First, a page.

Yet another pride of lions on the Mara
On this day, our aim was to find some cheetah and by mid-afternoon Warren spotted them: a female with three large cubs
We enjoyed lunch (sandwiches and pasta) in an absolutely divine spot on the Mara with drop-dead gorgeous views in practically every direction. I would have been quite happy to spend the rest of the afternoon right there, in a chair, perhaps reading something of no great consequence, only to be able to continue to enjoy the near endless views of blue mountains, ever-changing cloud formation, and the smoky haze obscuring the horizon. But we had come a long way to see stuff, not sit under a tree. So off we went in search of cheetah.
It was Shakira, a well-known – some may even say famous – cheetah, due to her feature role in a widely watched TV documentary
Warren spotted the cheetah when he caught sight of something moving rapidly from right to left in the distance, on a grassy plain. There were four individuals, a female with 3 sub-adult youngsters. She had just taken down a young Tommy, and as we drove up the cheetah cubs were feeding voraciously. Later on the mother joined in as well. It was a spell-binding event, especially being so close: we could hear their rasping, rapid breathing. The female (we later learned that it was Shakira of TV fame) walked right up to the car and plopped down not much more than a couple of meters from the vehicle, looking up at us with the expression of an adoring puppy.
Shakira is not shy at all. Here she is checking around for lions and hyenas while her three sub-adult cubs were feeding
Cheetahs are very vulnerable to competition from other more powerful predators, but Shakira has been very successful keeping her cubs alive and thriving
Shakira had taken down a young Thompson’s Gazelle and first the three youngsters and then Shakira herself, fed on the fresh kill
Soon afterwards, Shakira got up and walked straight towards our vehicle, settling down in a shady spot just meters away from us
Here she is walking towards the vehicle
Meanwhile the youngsters were helping each other clean up
Shakira gave us a few good looks
And she was very fastidious about cleaning up after the hunt
This old boy clearly had nowhere better to be
Friday October 9
Three of my hobbies intersected this morning when I went for a run with two young Kenyans, David and Daniel, starting from camp along the Mara River to a soccer pitch, and then up and around the camp twice, probably about 5 miles total. We ran through some very uneven terrain with rocks, tufts of grass and other obstacles and there was at least one pretty good hill, so it was quite a challenge. I almost stumbled and fell twice, not because of the obstacles but because I was gawking at the wildlife. Never before in more than 20 years of going on safari, had I seen even remotely as much game on a foot safari. There were dozens of wildebeest, topi, kongoni, zebra, Thomson’s Gazelles and impala to be seen. At one stage a herd of topi seemed to be running alongside us. Not long after we set off, we had to amend the route slightly in order to avoid a small group of buffalo. David stopped briefly a couple of times to point out some birds spcies. About halfway through the run Daniel peeled off to the right and came back with a gorgeous flower which he presented to me with a big smile. A very spontaneous gesture which I really appreciated. I met up with the rest of the group for brunch at the very impressive Ngare Serian Camp, which is reached by a footbridge across the Mara River.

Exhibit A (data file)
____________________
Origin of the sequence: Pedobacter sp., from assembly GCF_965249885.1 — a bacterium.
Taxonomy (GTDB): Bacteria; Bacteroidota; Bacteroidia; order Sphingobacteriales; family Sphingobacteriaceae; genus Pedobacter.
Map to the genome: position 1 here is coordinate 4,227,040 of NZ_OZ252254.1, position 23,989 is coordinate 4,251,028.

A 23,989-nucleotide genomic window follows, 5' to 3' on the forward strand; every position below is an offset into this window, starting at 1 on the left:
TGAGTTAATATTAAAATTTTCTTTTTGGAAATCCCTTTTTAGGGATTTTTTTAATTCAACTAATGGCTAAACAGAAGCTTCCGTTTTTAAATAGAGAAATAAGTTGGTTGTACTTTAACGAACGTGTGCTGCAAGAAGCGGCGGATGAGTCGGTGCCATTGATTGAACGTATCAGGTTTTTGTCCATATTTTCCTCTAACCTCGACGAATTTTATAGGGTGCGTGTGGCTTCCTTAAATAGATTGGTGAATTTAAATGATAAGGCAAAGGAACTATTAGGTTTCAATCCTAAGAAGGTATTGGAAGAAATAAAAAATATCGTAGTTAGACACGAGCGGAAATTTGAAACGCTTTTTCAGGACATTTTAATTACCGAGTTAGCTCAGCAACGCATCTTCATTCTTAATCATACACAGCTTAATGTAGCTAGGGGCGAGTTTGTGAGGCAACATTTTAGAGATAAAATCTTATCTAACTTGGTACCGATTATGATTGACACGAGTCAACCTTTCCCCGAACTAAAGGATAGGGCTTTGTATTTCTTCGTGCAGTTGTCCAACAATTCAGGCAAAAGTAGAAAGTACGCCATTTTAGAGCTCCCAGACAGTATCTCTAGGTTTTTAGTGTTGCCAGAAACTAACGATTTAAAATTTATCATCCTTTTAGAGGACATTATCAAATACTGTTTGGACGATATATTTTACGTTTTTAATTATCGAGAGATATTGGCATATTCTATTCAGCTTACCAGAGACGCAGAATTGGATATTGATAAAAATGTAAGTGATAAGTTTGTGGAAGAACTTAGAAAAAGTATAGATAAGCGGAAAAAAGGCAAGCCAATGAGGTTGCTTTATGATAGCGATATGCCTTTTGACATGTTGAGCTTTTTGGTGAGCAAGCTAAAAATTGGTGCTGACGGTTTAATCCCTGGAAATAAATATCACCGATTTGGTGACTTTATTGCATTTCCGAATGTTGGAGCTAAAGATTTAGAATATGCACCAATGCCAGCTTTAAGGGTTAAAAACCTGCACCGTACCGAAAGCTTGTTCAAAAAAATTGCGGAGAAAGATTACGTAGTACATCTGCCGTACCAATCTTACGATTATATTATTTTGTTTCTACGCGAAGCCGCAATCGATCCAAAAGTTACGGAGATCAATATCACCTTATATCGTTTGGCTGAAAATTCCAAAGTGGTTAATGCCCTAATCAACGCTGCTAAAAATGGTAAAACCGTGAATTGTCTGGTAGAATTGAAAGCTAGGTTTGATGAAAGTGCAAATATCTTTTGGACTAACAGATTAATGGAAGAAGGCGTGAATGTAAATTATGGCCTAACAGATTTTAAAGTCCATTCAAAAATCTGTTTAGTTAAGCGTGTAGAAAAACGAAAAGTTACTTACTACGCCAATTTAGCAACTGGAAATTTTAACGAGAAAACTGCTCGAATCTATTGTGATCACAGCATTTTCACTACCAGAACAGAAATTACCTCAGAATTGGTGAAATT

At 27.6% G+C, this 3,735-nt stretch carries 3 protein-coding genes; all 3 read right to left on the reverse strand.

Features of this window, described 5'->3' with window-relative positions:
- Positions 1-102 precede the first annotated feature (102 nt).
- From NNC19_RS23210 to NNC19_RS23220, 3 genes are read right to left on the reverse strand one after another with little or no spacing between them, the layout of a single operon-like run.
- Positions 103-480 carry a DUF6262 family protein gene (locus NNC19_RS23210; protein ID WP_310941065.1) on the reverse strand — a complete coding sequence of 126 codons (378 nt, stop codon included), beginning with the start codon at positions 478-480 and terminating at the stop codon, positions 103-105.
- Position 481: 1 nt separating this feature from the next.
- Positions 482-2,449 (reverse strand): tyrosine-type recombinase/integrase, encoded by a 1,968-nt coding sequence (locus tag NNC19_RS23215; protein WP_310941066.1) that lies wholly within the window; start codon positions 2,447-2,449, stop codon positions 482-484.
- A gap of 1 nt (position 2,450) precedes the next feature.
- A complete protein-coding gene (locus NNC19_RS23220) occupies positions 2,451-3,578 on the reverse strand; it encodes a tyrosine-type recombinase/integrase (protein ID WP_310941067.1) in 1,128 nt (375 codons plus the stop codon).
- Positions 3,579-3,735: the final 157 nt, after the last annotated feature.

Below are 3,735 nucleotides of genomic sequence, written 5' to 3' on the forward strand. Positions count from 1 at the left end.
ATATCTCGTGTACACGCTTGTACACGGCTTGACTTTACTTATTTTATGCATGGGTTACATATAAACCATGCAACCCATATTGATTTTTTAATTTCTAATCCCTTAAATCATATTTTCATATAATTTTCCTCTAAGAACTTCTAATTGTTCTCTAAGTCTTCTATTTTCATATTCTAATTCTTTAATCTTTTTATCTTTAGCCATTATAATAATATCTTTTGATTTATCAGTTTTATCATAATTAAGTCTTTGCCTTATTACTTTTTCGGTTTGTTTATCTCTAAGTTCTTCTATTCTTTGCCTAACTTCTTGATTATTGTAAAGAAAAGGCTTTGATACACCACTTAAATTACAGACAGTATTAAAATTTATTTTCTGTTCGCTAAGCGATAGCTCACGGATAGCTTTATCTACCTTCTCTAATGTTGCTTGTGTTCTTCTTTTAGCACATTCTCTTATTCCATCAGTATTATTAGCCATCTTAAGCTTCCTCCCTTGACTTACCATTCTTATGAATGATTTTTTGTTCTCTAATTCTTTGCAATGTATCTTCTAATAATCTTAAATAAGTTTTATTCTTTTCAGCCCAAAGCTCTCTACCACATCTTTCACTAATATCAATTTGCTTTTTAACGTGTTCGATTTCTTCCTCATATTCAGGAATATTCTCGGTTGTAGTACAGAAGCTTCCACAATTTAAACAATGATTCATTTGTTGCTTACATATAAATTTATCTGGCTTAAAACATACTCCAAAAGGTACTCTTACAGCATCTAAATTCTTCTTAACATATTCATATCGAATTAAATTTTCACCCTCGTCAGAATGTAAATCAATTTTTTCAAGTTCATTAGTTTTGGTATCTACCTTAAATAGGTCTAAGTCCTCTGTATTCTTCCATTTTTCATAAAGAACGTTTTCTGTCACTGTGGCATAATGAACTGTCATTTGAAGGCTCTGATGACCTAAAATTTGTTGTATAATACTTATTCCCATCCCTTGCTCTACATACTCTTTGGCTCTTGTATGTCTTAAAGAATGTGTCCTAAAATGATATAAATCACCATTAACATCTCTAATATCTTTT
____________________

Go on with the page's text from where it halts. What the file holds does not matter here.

There were so many lions on the Mara! This one was part of a large pride being harassed by hyena
We were witness to a very tense standoff between a large group of about 20 to 30 hyenas, and four lions. After several mock charges and feints, the interaction fizzled out inconclusively, but it was clear that there was no love lost between the two groups. No wonder they have been described as eternal enemies.
The young male was keeping an eye on the hyena, ready to spring into action if needed
In my book, no Africa trip is complete without at least one sighting of a Secretarybird. Next time I will try to get all of the tail in the photograph
Early in October 2009 there were still thousands of wildebeest to be seen in the northern part of the Maasai Mara
We enjoyed a late breakfast at Serian’s mobile tented camp inside the Maasai Mara National Park, right on the Mara River, close to several regularly used wildebeest crossing points.
For anyone who really wants to go for a prime wildlife experience in the Mara, Serian is an excellent choice. It is not a very ‘fancy’ camp but one cannot really describe it as rustic either. Alex Walker is a superb host and the presence of a lion research unit, headed by a young resident scientist – Sarah Blackburn – is a very interesting and educational ‘bonus’. Serian is located in a typical ecotone where several habitats are to be found right next to each other. The Mara River edged with riverine bush, acacia thornveld, mixed woodland and the grassy plains of the Mara. Hence the extraordinary number and variety of wildlife. We saw no other vehicles in the conservancy itself. Although we did not embark on any ourselves, night drives are possible. Ideally one should spend several days at Serian and then a couple of nights or so at the mobile tented camp inside the Park.
A particularly handsome male lion on the Mara, one of many which we saw during the three days there
Elephants can literally be seen from miles away in the open Mara environment
Soon enough, we had to say goodbye to the Mara, before heading back to Musiara Airstrip and from there to Malindi on Mombasa Air